Most everyone has known the “rapture of the sole” that comes from finding a long lost favorite pair of shoes at the back of an explosively untidy closet – those beloved kicks that just seem to fit like a second skin.
And with that delightful image etched into the collective psyches of music lovers everywhere, it’s easy to understand the appeal of Et Tu Brucé’s unmistakably familiar blend of pop, rock, folk, and country, all held together with incredibly cozy harmonies.
Londoners Jamie White (guitar), Matthew O’Toole (guitar), Jo Griggs (vocals) and brothers Craig (drums) and Darryn Bruce (bass) have made the most of their “West London meets West Coast” sound to become one of the music industry’s bands to watch. ETB wowed the appreciative crowd with their U.S. unveiling at the 2013 SXSW Music Festival – straightway earning them a record deal with SonaBLAST! – and return for an encore performance at this year’s event.
And it’s no wonder as the quintet has drawn well deserved comparisons to music heavyweights The Byrds, The Beach Boys, The Kinks and Foo Fighters – not to mention a huge army of followers. Their exceptional debut album, “Suburban Sunshine,” is proof positive – written, performed and produced by the talented fivesome.
ETB chatted with me about their music and their first record as they toured the U.S. opening for another “somewhat popular” British band, The Zombies. It was more than a bit ironic that the emerging U.K. band was “invading” the U.S. with one of the British “infiltrators” from the ‘60s – something not lost on ETB.
“Honestly, I don’t know,” said White. “I know bands like One Direction are the ones that are doing well and some indie bands that are coming over and doing okay. But it’s the globalization of music.”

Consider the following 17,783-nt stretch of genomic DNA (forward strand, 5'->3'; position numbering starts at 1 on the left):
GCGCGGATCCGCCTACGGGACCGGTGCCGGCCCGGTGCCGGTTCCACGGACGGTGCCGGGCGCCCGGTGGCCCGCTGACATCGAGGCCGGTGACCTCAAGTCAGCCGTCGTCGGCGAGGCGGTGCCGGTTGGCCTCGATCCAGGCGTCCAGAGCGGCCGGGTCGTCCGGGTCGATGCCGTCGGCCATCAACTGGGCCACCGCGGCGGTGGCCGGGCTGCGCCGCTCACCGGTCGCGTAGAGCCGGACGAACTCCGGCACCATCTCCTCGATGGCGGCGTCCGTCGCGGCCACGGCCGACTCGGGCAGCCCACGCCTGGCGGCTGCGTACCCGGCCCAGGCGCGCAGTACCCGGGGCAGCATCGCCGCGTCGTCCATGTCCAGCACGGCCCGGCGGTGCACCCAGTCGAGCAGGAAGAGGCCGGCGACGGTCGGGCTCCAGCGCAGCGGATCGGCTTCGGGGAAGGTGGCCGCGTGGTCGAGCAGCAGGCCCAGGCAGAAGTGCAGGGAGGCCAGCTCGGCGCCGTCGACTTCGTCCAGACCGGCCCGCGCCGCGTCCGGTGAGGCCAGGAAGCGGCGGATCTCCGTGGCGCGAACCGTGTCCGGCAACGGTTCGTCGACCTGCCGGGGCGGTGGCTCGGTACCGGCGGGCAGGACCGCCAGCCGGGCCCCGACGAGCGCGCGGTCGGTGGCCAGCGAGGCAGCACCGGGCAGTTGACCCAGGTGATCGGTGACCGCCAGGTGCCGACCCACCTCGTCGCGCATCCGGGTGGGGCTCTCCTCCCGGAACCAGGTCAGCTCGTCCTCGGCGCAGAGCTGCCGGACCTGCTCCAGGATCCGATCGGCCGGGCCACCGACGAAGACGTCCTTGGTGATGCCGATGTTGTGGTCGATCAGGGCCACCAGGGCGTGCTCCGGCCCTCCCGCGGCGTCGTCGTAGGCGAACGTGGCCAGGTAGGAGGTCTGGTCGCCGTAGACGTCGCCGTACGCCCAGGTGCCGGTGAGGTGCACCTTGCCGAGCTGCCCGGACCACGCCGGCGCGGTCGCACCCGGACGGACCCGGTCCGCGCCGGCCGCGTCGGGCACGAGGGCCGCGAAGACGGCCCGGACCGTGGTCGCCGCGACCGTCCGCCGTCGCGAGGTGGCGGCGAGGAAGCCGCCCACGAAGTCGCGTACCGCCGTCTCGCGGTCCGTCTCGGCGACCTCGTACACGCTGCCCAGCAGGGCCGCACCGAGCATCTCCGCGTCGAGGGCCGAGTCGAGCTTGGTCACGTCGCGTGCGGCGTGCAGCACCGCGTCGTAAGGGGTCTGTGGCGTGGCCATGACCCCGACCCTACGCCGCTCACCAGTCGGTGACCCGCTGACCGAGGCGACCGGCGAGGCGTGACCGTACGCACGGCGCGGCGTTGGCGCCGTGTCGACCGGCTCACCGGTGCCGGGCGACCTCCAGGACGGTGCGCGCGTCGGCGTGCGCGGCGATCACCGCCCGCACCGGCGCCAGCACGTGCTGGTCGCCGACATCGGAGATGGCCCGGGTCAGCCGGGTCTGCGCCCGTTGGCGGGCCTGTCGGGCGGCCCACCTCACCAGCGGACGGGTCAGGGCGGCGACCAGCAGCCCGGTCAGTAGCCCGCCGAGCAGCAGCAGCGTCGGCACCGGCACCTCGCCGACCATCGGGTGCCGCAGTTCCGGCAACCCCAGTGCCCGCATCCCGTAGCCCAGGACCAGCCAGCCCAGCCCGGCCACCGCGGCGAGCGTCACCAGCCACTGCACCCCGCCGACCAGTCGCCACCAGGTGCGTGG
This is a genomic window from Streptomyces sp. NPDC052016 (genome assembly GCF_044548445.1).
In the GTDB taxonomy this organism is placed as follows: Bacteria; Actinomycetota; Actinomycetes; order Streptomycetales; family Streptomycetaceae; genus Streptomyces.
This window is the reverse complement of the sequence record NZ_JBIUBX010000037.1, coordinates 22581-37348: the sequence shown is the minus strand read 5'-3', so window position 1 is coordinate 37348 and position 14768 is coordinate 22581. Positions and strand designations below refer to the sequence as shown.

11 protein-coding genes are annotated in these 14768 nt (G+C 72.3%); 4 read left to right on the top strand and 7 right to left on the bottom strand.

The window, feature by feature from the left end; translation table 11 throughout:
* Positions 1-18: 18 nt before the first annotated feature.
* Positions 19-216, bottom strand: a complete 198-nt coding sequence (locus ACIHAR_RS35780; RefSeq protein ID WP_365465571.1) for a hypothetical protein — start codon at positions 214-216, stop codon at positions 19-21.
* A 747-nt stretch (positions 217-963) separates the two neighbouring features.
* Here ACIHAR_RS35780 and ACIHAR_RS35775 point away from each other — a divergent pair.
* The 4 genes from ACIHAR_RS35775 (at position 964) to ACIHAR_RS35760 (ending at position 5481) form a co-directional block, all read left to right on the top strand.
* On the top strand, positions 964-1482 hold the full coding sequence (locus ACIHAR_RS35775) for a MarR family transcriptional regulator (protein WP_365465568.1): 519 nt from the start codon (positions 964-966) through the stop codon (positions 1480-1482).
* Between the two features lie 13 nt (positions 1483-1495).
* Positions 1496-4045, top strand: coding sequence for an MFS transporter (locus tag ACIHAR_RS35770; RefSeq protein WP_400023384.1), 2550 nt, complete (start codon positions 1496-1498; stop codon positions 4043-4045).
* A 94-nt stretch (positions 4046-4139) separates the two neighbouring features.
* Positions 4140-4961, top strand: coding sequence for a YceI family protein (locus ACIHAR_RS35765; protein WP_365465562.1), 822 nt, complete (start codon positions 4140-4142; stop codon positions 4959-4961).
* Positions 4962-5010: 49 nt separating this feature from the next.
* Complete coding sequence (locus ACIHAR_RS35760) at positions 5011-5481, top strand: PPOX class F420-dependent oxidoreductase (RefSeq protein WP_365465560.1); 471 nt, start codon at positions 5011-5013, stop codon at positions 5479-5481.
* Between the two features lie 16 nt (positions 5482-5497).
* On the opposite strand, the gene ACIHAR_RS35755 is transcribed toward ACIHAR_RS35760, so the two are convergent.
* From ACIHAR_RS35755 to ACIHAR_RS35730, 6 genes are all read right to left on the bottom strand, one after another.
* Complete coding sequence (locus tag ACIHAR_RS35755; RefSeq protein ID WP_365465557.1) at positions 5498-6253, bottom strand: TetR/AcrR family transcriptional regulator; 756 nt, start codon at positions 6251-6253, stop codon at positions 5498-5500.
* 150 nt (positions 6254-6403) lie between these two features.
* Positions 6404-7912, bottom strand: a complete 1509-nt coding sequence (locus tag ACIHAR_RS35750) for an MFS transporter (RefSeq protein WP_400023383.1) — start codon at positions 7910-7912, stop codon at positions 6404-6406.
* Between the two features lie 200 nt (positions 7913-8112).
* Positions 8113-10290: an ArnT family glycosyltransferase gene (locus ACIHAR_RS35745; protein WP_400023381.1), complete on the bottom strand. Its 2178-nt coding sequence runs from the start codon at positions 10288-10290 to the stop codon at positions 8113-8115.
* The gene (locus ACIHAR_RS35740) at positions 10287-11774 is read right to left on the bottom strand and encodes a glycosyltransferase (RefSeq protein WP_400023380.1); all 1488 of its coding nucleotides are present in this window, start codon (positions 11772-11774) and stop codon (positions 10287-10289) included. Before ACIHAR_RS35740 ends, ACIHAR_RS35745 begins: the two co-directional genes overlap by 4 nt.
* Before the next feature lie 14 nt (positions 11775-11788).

“It’s a different type of invasion than the ‘60s,” pointed out O’Toole, “‘cause they were almost all the same type of music. It’s American music but we just brought it back, whereas now it’s across all genres of music. You’ve got Adele doing her thing, you’ve got One Direction which is pure pop, you’ve got a lot of new wave indie bands as well. So it’s a much more eclectic mix of music.”
While it was clear that the rising artists respected their “elders,” that didn’t extend to mailing in their performance to open the show. “I’m not saying that we’re gonna steal the show from them,” admitted O’Toole. “But they want the audience to be raring to go and we want them to be by the end of our set.”
“So I suppose in a way we are trying to blow them off the stage (laughing). I'm not saying we’re succeeding but it’s good to try. I’d like to think that coming on after us they might let it rip a little more as well. We’ve become masters of working our hearts out – at least we’ve honed it over the year. The only thing that’s really challenging is having to play mostly the same songs every night.”
“If you have your own gig you can put in all the things you’re working on and you get to learn them playing on the stage. The biggest challenge with The Zombies is that you don’t really have the scope to do that.”
With a chuckle, O’Toole did offer his “can’t lose” strategy for keeping it fresh and engaging the crowd. “We give them rum most evenings.”